Monday, June 11, 2012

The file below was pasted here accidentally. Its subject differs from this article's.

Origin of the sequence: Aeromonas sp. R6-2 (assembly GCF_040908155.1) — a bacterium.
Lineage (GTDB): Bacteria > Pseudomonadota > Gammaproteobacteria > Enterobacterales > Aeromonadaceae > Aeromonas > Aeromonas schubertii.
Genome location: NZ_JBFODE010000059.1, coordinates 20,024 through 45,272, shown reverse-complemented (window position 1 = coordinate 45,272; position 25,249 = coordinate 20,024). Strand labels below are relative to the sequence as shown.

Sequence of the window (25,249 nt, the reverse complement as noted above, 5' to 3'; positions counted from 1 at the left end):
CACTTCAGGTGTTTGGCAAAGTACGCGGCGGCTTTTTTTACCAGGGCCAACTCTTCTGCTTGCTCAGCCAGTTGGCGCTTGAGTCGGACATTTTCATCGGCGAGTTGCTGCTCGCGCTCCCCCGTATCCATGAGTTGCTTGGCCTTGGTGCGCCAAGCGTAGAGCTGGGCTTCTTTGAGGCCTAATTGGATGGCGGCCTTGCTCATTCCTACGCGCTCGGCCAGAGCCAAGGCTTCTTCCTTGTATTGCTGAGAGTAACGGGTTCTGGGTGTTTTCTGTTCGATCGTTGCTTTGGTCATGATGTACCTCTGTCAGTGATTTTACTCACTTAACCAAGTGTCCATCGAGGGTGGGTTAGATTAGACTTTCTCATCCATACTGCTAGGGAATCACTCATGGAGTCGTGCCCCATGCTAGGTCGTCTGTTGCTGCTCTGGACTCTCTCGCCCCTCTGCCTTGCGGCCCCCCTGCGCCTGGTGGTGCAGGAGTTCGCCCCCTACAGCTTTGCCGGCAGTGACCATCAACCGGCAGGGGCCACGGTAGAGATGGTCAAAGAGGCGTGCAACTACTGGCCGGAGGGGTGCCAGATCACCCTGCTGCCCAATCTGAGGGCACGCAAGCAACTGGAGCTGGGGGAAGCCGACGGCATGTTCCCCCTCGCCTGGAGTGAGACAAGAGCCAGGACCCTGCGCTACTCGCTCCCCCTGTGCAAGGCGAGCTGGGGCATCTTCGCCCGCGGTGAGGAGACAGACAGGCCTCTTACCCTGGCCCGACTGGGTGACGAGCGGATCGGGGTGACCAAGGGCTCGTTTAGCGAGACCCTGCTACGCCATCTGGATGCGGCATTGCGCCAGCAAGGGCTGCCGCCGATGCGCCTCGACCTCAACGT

Botaurus poiciloptilus Status_ne_offStatus_dd_offStatus_lc_offStatus_nt_offStatus_vu_offStatus_en_onStatus_cr_offStatus_ew_offStatus_ex_off Summary Classification Schemes Images & External Links Bibliography Full Account Taxonomy Assessment Information Geographic Range Population Habitat and Ecology Threats Conservation Actions View Printer Friendly Taxonomy [top] Kingdom Phylum Class Order Family ANIMALIA CHORDATA AVES CICONIIFORMES ARDEIDAE Scientific Name: Botaurus poiciloptilus Species Authority: (Wagler, 1827) Common Name/s: English – Australasian Bittern Assessment Information [top] Red List Category & Criteria: Endangered C1 ver 3.1 Year Published: 2009 Assessor/s: BirdLife International Reviewer/s: Garnett, S., Butchart, S., Bird, J. Contributor/s: Herman, K., O'Donnell, C., Blyth, J., Tzaros, C., Bell, B., Garnett, S., Holmes, T., Miskelly, C., Loyn, R., Wakefield, B., Watson, D., Burbidge, A., Jaensch, R., Barré, N., O'Connor, J., Sherley, G., Ford, H., Christidis, L. Justification: This species is listed as Endangered because it has a very small and rapidly declining population owing to loss and degradation of its wetland habitats. Urgent action is a priority to halt declines in Australia. History: 2008 – Endangered 2006 – Endangered 2004 – Endangered 2000 – Vulnerable 1996 – Endangered 1994 – Endangered Geographic Range [top] Range Description: Botaurus poiciloptilus occurs in the wetlands of southern Australia, New Zealand and New Caledonia (to France). In Australia the population is now estimated to number not more than 1,000 mature individuals15. Consecutive atlas censuses in Australia have shown a marked decrease in reporting rate; the species was recorded in 260 10-minute grid squares in 1977-1981, 142 grid squares in 1998-2003, and just 61 in 2003-200816. The declining reporting rate was particularly pronounced in the Riverina (63%), Tasmania (>90%), and south-west Australia (>90%). This decline in reporting rate is thought to represent a genuine population decline over the period. In Australia, most birds are in the Murray-Darling basin and adjacent coastal areas. In Western Australia, the population was estimated to contain up to 100 pairs in 19807, but it is now much reduced, with the largest concentration in the Albany and Lake Muir wetlands. There have been no confirmed records from the Swan Coastal Plain since 1992 and surveys conducted in 2007 and 2008 found that half the wetlands that supported the species in 1980 now retained no suitable habitat17. There are now only occasional records from Queensland5 and there appears to have been no great influx to remnant wetlands after the recent drought, as might have been expected if they were more common inland. In South Australia, breeding is confined to the south-east, however, loss of suitable habitat at Bool Lagoon, arguably the key site in Australia for this species, and other wetlands in the area due to changes in regional drainage, has probably had a large impact in last 10-20 years13. It is now known from just one site, Hirds Swamp, in Victoria18. In Tasmania the species is now recorded from only handful of sites and several of the major lakes that it once occupied have been dry for some years. In New Zealand, the estimated population was between 580-725 individuals in 19806; numbers may be greater, given the lack of targeted survey work, and the large size of suitable swamps9. In New Caledonia and Uvea, there have been just two recent records of single calling males, and the population is not thought to exceed 50 individuals1,3. Countries: Native: Australia; New Zealand Present - origin uncertain: New Caledonia Range Map: Click here to open the map viewer and explore range. Population [top] Population: In New Zealand, the estimated population was between 580-725 individuals in 1980 (Heather and Robertson, 1997). The population on New Caledonia is not thought to exceed 50 individuals. Following apparently rapid declines, the Australian population is now thought to number fewer than 1,000 mature individuals (R. Loyn in litt. 2008). Population Trend: Decreasing Habitat and Ecology [top] Habitat and Ecology: It has fairly specific habitat preferences, preferring shallow, vegetated freshwater or brackish swamps where there is a mixture of short and tall emergent sedges and rushes4. It has been recorded in paddies in the Murray Darling basin, but it is not thought to use such habitats for breeding18. It usually lays four eggs. It feeds, mostly at night, on fish, eels, frogs, freshwater crayfish and aquatic insects6. The population seems to increase rapidly in good years and decline rapidly in poor ones12. Systems: Freshwater; Marine Threats [top] Major Threat(s): In Australia and New Zealand, the main threats are wetland drainage for agriculture, as well as changes brought about by high levels of grazing and salinisation of swamps2,4,5. In Australia, the species appears able to adapt to the availability of ephemeral wetlands, but is likely to be particularly sensitive to the destruction of drought refugia. Loss of these habitats may explain its decline in Western and South Australia5. The Murray-Darling basin, a former stronghold of the species, has suffered consecutive droughts in recent years and over-extraction of water is an ongoing problem14,15. Shooting and flying into powerlines are additional contributory causes2, but hunting pressure is very low11. Conservation Actions [top] Conservation Actions: Conservation Actions Underway In Australia, Bool Lagoon and Lake Muir are managed specifically for the species5. In Australia, recent initiatives by the Threatened Bird Network to survey Painted Snipe Rostratula benghalensis australis will contribute to the information on the distribution of this species10, 18. Conservation Actions Proposed Complete field surveys to determine current global distribution, status and key sites for conservation1,5,8. Develop methods for assessing population trends5. In New Zealand, determine factors that may be limiting populations8. In New Caledonia, obtain legal protection of representative, low altitude habitats1. Protect remaining sites against drainage or salinisation. Rehabilitate former breeding sites5. Citation: BirdLife International 2009. Botaurus poiciloptilus. In: IUCN 2011. IUCN Red List of Threatened Species. Version 2011.2.